Someone hung a noose inside Marcus Garvey Park — and now the NYPD is trying to figure out who put up the symbol of hate in the heart of the Harlem oasis.
THE CITY received a photo of the noose, which appears to be affixed to a tree next to the upper reaches of the old Mount Morris fire tower. The structure sits in the center of the park, near Mount Morris Park West and W. 122nd Street, just east of the Richard Rodgers Amphitheater.
It’s not clear when the rope was put up. But after THE CITY sent the photo to the city Parks & Recreation Department, a parks employee took it down Monday and called police.
“We are dismayed by this incident. We immediately notified NYPD,” Megan Moriarty, a Parks Department spokesperson, wrote in an email.
Parks Department officials weren’t sure about the location of security cameras in and around the area. The police department did not respond to THE CITY’s questions about whether cameras were operating near where the noose was found. A reporter didn’t see any cameras in the vicinity.
Det. Annette Shelton, an NYPD spokesperson, told THE CITY an aggravated harassment complaint was filed and the department’s Hate Crimes Task Force was alerted.
“We are investigating,” Shelton said, noting that the Parks Department turned over the noose to the NYPD, which took it in as evidence.
The stunned park goer who spotted the noose and snapped a photo Saturday said they called 311 to report it. But it appears the 311 dispatcher did not turn the information over to anyone because neither the Parks Department nor the NYPD were aware of the noose until THE CITY inquired.
Late Monday, park visitors were disturbed to learn of the incident.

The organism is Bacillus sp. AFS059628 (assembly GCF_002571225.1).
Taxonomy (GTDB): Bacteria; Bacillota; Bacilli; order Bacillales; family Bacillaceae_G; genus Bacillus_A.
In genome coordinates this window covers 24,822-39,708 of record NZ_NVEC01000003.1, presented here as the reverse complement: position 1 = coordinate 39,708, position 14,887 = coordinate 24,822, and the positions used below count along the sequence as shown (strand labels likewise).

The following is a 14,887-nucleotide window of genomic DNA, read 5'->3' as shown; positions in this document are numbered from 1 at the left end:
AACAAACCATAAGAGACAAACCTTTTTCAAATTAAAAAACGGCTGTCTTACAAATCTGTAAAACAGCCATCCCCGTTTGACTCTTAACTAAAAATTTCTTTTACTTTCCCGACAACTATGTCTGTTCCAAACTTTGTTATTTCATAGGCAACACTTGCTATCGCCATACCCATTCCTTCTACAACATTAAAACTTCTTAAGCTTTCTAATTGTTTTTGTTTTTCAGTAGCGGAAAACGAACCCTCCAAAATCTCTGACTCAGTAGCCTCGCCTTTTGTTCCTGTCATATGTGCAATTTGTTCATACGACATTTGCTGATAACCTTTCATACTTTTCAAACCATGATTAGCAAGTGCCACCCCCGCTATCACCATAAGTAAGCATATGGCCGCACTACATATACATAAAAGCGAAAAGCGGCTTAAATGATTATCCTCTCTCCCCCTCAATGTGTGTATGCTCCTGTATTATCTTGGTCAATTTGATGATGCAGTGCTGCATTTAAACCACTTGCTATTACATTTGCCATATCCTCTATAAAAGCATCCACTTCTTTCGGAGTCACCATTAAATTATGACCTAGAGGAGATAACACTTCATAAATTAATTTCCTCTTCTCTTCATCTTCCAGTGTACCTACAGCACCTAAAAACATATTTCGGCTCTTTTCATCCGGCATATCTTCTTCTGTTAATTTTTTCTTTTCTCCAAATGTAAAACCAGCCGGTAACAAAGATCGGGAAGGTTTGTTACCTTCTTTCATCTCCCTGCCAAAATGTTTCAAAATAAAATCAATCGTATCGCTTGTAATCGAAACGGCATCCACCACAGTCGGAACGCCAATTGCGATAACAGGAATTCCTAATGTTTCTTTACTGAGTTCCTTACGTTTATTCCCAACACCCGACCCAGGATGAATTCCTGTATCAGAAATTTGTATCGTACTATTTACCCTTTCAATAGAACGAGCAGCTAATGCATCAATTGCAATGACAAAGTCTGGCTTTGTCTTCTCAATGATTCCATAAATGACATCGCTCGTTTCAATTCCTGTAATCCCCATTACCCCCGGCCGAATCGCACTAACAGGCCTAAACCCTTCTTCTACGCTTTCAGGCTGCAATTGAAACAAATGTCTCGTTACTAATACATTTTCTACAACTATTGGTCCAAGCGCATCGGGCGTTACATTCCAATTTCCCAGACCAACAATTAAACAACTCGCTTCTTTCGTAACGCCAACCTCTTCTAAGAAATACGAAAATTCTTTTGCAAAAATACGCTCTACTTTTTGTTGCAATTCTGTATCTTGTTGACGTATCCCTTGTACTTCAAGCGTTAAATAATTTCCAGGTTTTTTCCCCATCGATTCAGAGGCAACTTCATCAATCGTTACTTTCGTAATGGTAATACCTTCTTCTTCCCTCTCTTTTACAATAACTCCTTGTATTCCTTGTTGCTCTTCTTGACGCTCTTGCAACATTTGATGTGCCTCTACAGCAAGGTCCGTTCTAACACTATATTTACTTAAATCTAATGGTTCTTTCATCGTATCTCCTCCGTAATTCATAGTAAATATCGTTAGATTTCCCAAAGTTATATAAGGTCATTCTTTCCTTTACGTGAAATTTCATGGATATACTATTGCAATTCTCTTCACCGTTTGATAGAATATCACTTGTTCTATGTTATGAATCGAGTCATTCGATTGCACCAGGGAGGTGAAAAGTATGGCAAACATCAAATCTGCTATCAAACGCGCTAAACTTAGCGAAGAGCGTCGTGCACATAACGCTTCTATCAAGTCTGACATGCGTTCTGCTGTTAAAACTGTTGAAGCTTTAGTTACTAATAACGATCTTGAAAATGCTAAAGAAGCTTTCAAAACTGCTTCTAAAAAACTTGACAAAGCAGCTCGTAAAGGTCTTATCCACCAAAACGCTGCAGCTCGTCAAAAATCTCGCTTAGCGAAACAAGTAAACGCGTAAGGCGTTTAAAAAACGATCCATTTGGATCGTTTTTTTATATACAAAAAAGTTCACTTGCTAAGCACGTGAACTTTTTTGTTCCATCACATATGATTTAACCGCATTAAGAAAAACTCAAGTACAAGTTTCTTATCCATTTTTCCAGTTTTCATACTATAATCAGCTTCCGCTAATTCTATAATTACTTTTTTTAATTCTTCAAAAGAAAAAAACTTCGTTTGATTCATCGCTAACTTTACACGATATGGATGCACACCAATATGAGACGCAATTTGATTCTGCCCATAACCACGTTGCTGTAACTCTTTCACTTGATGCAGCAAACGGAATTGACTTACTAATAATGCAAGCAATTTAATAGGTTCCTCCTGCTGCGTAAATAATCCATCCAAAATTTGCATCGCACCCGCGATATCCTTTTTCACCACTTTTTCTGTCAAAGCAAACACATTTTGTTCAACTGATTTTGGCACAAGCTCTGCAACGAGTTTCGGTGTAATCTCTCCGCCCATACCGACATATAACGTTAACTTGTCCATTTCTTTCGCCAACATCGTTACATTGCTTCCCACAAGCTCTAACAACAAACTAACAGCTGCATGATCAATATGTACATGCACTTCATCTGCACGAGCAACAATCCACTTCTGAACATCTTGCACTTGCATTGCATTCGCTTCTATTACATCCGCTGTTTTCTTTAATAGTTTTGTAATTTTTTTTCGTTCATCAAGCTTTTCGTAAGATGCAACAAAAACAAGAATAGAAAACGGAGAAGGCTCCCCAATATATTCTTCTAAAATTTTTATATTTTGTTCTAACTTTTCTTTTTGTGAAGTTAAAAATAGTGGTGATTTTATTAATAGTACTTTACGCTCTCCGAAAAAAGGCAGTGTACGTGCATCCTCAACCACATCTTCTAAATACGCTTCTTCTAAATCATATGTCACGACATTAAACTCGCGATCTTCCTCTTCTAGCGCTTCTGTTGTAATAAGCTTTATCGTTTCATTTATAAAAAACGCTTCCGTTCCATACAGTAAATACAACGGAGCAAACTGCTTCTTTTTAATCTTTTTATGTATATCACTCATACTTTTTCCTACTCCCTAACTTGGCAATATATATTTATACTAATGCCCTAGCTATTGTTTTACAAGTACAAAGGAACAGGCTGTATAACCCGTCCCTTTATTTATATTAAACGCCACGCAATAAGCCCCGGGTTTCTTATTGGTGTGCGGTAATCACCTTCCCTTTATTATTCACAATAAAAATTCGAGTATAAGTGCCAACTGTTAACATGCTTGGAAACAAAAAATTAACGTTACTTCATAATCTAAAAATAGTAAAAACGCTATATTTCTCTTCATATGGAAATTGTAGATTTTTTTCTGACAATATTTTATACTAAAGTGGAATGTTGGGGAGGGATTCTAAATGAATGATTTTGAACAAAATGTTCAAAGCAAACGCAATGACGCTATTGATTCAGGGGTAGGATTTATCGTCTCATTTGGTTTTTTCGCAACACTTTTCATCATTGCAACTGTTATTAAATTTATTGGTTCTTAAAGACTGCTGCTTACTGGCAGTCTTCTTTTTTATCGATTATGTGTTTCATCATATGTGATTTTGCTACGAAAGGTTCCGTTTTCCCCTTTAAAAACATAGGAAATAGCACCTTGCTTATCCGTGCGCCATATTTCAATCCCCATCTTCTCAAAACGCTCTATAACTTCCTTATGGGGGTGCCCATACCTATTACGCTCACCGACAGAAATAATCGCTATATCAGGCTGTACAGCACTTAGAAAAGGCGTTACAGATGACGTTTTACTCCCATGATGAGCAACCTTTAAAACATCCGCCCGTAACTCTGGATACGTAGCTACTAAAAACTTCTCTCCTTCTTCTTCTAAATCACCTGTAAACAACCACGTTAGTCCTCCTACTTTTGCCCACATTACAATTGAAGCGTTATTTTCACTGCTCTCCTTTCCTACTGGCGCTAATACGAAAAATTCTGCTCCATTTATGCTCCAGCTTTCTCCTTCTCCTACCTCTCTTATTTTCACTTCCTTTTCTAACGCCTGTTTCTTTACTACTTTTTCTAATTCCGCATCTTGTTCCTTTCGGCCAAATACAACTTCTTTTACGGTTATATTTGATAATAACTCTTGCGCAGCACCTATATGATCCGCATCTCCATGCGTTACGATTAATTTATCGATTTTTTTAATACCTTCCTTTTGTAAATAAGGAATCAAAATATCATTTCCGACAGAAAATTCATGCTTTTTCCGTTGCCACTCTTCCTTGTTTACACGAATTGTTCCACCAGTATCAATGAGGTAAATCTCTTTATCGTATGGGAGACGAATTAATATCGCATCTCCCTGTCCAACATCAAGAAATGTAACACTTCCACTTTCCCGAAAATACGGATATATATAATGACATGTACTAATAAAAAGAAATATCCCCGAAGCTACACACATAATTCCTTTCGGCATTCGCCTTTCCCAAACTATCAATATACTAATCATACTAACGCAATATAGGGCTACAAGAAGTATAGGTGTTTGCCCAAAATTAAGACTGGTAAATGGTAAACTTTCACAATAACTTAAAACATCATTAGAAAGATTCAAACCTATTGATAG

“This is my neighborhood, so I’m actually shocked to hear that because we come here all the time,” said Ashley Walker, an assistant manager who lives three blocks from the park and was taking in the warm evening with her son. “It’s a family neighborhood. A lot of people come here to feel comfortable in this space, so that is traumatic.”
Ja’reece Hines, a recreation aide who lives in the Bronx, said, “You see different ethnicities here, but it’s mainly a black and Latino community. So to hear something like that is like, ‘Is that how you really feel about people?’”
Park Steeped in History
The park is named after the iconic Jamaican-born civil rights activist and journalist, Marcus Mosiah Garvey. The 47-foot cast iron tower was built in the 1850s, and serves as the location of a funeral scene in Ralph Ellison’s 1952 classic “Invisible Man.”
Designated as a city landmark in 1976, the tower was falling apart by the 1990s. The Parks Department dismantled and rebuilt it ahead of a grand reopening last year.
The discovery of the noose comes as the city is experiencing daily protests of police brutality and racial inequality following the death of George Floyd, a black man, at the hands of a white Minneapolis police officer.
In 2016, just days before the presidential election, a parks worker discovered a noose swinging from a tree in Brooklyn’s Fort Greene Park. Racist graffiti and a quote from Adolf Hitler were found scrawled nearby.